Council starts graffiti blitz

Council starts graffiti blitz

By Katie Johnson

Unsightly graffiti and tagging in Docklands will be removed from shopfronts, bridges and building facades under a new City of Melbourne initiative.

Using some of the $100 million Melbourne City Recovery fund, the council will focus on removing graffiti in high places that would normally be out of reach.

Lord Mayor Sally Capp said the cleaning blitz would ensure Melbourne was sparkling clean for workers returning to the city.

“Unwanted graffiti and tagging is a blight on the city. We can now literally go above and beyond to remove graffiti from hard to reach places,” the Lord Mayor said.

“The significant cost of hiring elevated working platforms means that the removal of graffiti from heights above three to four metres is cost-prohibitive.”

“This joint funding means we are able to contract two additional staff and hire the necessary equipment to remove graffiti from heights, including above shop awnings, bridges and on the sides and facades of buildings.”

So far the council has identified the CBD and a number of Docklands streets as priority areas for cleaning and will be adding more destinations over the next six months.

Last month, the council’s new public toilet at Harbour Esplanade near NewQuay was defaced by taggers and the resulting graffiti was only removed some weeks later by high-pressure hose (pictured).

Graffiti removal services for tagging at street level will be boosted between now and the end of June 2021 as part of the program.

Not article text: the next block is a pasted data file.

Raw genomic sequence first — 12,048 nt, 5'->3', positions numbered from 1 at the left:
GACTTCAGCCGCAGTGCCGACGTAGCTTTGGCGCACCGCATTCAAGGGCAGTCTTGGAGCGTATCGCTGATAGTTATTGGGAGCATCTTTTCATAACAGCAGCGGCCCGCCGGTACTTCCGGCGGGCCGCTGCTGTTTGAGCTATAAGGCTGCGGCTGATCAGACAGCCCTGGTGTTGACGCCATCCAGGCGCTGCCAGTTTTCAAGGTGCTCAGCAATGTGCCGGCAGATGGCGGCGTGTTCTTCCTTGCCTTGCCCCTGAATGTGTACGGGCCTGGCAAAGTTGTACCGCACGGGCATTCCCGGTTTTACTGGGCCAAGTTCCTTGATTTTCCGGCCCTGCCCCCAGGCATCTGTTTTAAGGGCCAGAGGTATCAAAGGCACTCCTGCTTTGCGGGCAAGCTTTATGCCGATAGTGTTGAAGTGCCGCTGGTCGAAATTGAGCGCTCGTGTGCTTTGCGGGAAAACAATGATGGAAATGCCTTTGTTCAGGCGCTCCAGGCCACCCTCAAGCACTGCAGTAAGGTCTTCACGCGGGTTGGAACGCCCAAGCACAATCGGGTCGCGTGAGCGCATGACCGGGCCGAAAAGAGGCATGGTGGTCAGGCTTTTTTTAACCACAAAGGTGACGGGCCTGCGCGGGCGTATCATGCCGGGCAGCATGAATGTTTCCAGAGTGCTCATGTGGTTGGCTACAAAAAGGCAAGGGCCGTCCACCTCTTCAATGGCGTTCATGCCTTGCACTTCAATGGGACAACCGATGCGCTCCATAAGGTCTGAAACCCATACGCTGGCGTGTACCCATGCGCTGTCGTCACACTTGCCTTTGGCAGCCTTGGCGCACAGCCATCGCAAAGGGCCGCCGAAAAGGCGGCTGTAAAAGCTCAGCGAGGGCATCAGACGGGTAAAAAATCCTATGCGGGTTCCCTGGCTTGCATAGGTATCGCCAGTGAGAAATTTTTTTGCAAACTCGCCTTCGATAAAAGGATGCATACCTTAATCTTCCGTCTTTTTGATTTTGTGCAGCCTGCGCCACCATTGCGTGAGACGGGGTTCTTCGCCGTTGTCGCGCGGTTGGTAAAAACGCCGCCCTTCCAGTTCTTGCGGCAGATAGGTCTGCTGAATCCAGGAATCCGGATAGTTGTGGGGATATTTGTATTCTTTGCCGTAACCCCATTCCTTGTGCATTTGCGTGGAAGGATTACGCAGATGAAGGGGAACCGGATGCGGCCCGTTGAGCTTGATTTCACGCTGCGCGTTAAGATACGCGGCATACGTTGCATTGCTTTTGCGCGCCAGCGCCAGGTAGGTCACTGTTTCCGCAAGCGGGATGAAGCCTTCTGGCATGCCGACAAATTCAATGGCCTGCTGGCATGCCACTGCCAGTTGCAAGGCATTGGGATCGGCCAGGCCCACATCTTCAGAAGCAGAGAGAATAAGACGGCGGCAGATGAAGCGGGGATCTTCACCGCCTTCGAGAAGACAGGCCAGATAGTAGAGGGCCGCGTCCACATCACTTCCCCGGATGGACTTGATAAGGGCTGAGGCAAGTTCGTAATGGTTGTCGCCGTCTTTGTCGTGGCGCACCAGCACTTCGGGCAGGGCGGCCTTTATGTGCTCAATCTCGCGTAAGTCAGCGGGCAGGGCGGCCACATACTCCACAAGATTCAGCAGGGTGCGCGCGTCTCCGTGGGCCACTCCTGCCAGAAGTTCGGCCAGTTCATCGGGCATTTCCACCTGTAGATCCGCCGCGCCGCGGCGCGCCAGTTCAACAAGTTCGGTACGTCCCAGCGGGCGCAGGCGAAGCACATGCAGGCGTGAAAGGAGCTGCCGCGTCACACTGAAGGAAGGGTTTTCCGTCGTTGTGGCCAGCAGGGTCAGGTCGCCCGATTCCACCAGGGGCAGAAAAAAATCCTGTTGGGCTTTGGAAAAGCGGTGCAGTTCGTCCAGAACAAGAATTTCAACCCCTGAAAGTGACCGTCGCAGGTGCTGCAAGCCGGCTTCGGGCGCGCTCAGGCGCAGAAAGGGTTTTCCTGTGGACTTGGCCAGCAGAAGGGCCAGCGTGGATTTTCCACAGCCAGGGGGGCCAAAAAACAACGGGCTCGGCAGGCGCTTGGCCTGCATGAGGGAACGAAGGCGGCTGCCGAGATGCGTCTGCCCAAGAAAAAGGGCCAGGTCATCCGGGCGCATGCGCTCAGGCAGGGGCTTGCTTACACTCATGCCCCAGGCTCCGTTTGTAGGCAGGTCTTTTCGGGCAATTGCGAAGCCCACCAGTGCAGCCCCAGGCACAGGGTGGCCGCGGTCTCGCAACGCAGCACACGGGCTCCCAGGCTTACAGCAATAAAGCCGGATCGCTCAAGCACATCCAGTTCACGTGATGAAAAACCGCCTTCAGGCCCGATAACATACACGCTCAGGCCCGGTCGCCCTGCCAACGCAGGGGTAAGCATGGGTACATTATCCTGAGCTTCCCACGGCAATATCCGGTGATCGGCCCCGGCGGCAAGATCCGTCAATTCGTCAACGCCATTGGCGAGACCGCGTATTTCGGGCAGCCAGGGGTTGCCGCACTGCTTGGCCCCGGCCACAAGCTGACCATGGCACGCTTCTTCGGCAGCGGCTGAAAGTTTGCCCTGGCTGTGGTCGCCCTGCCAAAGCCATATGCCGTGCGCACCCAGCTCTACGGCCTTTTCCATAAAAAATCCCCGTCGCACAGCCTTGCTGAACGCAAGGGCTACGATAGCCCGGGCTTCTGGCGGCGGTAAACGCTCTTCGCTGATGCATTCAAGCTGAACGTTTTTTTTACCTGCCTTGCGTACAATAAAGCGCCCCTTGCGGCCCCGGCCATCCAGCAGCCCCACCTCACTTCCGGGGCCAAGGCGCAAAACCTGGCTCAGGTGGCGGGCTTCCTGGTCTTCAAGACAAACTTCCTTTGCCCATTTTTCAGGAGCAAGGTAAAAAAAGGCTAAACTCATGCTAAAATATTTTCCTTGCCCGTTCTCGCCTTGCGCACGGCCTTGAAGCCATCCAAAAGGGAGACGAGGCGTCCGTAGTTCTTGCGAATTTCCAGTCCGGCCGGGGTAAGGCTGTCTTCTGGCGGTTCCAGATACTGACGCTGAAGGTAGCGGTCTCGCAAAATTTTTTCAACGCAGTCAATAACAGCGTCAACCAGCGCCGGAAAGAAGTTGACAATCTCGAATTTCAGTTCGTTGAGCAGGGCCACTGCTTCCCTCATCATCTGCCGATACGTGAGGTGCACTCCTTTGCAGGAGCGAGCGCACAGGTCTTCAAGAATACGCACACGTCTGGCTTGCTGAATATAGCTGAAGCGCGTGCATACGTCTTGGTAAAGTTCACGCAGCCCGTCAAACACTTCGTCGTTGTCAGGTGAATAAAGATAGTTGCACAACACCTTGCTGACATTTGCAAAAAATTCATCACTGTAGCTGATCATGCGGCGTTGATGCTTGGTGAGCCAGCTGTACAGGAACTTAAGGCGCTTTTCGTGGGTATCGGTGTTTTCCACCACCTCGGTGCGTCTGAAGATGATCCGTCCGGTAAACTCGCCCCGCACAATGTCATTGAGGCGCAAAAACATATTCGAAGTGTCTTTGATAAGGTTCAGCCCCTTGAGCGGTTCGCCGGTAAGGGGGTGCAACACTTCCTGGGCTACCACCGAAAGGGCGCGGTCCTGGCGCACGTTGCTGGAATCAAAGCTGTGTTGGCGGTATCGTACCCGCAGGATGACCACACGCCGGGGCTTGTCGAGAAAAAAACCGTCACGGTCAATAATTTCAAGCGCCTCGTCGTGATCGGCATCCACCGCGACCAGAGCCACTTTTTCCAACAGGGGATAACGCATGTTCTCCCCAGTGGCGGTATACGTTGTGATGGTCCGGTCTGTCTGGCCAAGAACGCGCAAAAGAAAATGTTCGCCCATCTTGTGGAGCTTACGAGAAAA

The council has hired two additional graffiti management vehicles and two more contract staff to proactively control and clean the areas on a daily rather than weekly basis.

The recovery fund will also be put towards additional waste services, including more hard waste collections for businesses and residents, deep street cleaning, additional cleaning of outdoor dining parklets and increased dumped rubbish removal.

Currently the CoM invests almost $1 million on graffiti removal annually and removes around 50,000 sqm, or more than two MCGs worth of graffiti from private and public spaces, every year.

Lord Mayor Sally Capp said the new initiative would ensure Melbourne was cleaner than ever.

“Our community has been clear that graffiti removal is important to them and they want more action taken to address tagging across the municipality,” she said •

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